From online shopping to reviews directing customers to or away from a business, the internet and social media are becoming more important to businesses every day. Argo Tea, an
international tea and coffee seller whose online store sells directly through Amazon, decided to take social media to a new level to the benefit of its employees.
During the month of December, from the 5th to the 24th, Argo Tea customers could tip employees who provided them with exceptional service through Twitter. The tip would be $1 per tweet at
Argo Tea’s expense. Customers only needed to tweet the employee’s name and the store location along with #gratuiTEA to the company’s twitter account. Employees could receive a maximum
of 25 “gratuiTEA” tweets during the period. And the employee with the most tweets would receive an additional bonus of $100. As of December 23, over 300 people had tweeted over 500
tips for Argo Tea employees. While the numbers seem small, Argo Tea only has 33 total locations worldwide. Argo Tea’s CEO, Arsen Avakian, said that the program was intended to create a
“lasting relationship” between the customers and his employees, or “team members.” He also commented that Argo Tea may consider making the program a permanent feature in the future.
Argo Tea may be one of the first to attempt online tipping for offline service, but the idea is becoming more popular as a recent Business Insider article addressed the growing appeal and
potential of tipping people with Bitcoins on Twitter for providing helpful tweets or links. The tips would be small, like the $1 with gratuiTEA, and is currently only with Bitcoins. The article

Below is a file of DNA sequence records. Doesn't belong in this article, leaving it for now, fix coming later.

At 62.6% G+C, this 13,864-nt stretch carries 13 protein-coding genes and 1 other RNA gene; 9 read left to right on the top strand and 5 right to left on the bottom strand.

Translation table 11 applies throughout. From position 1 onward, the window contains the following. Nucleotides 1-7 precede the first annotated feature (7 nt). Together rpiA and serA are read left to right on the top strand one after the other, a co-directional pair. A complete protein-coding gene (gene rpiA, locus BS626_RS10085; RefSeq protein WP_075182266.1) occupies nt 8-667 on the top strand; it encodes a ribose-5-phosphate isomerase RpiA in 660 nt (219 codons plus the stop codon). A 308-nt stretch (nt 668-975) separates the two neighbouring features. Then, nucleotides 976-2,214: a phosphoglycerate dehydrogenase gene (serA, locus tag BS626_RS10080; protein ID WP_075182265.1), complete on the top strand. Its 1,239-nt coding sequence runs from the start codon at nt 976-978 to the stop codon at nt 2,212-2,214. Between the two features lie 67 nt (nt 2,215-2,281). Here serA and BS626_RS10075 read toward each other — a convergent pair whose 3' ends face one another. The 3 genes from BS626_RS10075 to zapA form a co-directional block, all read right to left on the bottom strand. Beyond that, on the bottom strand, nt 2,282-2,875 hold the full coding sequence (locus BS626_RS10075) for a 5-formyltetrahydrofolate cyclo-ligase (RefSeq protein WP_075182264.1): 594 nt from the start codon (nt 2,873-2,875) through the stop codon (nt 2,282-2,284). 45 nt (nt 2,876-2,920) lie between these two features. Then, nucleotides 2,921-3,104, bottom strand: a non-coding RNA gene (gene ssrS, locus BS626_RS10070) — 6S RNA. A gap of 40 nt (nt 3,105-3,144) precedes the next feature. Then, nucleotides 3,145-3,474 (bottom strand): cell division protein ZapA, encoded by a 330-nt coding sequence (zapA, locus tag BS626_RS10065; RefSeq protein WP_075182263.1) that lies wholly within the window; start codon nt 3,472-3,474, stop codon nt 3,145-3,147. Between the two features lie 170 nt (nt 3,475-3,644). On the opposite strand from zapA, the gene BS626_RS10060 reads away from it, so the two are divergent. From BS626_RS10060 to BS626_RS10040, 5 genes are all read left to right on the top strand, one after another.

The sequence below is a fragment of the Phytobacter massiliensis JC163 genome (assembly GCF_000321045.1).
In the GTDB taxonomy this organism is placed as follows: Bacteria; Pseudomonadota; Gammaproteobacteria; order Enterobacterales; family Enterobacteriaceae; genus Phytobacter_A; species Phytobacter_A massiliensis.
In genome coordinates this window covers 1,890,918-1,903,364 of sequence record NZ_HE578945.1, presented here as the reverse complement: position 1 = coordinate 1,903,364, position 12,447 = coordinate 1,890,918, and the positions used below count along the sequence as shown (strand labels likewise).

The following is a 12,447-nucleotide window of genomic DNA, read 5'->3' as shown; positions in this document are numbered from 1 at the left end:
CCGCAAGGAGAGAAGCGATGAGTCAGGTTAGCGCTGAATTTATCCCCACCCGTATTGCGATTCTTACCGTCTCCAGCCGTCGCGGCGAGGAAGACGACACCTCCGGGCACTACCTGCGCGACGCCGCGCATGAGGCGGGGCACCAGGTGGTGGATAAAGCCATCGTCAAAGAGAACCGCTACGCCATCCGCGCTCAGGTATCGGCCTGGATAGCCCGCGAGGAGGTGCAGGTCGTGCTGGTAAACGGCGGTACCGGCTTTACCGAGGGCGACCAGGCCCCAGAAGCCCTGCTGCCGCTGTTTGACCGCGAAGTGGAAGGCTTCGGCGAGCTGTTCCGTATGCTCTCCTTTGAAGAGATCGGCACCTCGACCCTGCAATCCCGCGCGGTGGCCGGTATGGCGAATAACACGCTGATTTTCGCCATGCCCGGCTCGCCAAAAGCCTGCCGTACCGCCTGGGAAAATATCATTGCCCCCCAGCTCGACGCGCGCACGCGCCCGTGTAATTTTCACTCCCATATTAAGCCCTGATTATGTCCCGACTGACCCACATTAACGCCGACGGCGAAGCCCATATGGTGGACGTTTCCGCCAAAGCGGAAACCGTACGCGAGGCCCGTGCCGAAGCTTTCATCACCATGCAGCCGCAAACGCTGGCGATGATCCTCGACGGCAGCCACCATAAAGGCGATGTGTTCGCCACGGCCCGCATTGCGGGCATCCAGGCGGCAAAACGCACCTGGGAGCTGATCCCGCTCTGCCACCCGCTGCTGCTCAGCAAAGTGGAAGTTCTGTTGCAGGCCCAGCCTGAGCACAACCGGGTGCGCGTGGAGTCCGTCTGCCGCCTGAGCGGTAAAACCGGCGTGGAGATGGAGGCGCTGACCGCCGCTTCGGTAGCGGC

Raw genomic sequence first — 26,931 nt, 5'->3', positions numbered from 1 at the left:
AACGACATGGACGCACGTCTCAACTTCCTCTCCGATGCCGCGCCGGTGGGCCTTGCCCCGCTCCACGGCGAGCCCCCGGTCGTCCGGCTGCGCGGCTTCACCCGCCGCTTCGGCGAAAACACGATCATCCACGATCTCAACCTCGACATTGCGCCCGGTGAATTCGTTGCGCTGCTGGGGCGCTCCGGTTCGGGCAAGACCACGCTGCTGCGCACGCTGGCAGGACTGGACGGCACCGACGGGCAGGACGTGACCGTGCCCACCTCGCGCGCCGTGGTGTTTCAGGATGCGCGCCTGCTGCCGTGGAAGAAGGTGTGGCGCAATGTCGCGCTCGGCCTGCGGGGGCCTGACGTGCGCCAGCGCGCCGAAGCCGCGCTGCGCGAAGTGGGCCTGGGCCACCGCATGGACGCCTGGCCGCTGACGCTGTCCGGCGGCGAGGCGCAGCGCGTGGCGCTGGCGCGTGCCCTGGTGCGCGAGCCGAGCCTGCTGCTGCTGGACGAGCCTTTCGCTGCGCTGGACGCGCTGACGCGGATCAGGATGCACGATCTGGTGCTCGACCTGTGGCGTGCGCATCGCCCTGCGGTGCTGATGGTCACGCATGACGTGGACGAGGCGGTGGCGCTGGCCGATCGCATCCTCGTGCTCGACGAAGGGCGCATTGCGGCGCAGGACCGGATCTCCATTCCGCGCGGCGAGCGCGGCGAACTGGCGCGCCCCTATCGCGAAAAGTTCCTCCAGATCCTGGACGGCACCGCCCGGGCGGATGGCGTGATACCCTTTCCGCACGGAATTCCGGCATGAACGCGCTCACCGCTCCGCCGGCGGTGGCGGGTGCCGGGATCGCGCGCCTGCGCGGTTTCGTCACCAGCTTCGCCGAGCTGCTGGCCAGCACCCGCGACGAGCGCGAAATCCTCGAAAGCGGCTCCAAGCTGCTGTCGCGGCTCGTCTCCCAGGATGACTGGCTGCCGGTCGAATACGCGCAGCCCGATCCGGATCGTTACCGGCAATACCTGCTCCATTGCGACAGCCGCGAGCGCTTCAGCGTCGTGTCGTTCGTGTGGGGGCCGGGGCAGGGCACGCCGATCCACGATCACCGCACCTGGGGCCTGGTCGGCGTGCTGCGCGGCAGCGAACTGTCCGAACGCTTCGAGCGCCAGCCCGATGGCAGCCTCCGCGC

speculates that online tipping could bring in significant revenue and would be more meaningful indicators and important, since money or Bitcoins are being spent, than “likes” or retweets. Both
programs appear to have received positive responses so far, but may raise some issues.
Tipping and Wages
Whether a person is working in fast food or waiting tables at an upscale restaurant, they are entitled to their wages and any tips they may receive. Furthermore, both sets of workers are
supposed to report any tips they receive on their taxes. Online tipping may make reporting and recording these tips easier, but it may also make it harder for some employees to get tipped. In
some cases, the “tip jar” encourages more tipping, particularly if the jar looks empty or if it looks like everyone else is tipping. Online tipping could take away some accountability and incentive since no one would know if you tipped or not. On the other hand, Argo Tea may have the right idea that online tipping creates a more meaningful connection because tips require an extra step, but also tell the “Twitter verse” that the tweeter supports the brand and is a good tipper. It could also make it easier for employees to receive their tips or open the door for employers to mishandle those tips more easily, intentionally or not. Future ventures in online tipping may set the course for employers, employees and tippers alike.
If you believe you have not received the tips or wages you are entitled to by law, contact an experienced HKM employment attorney for help.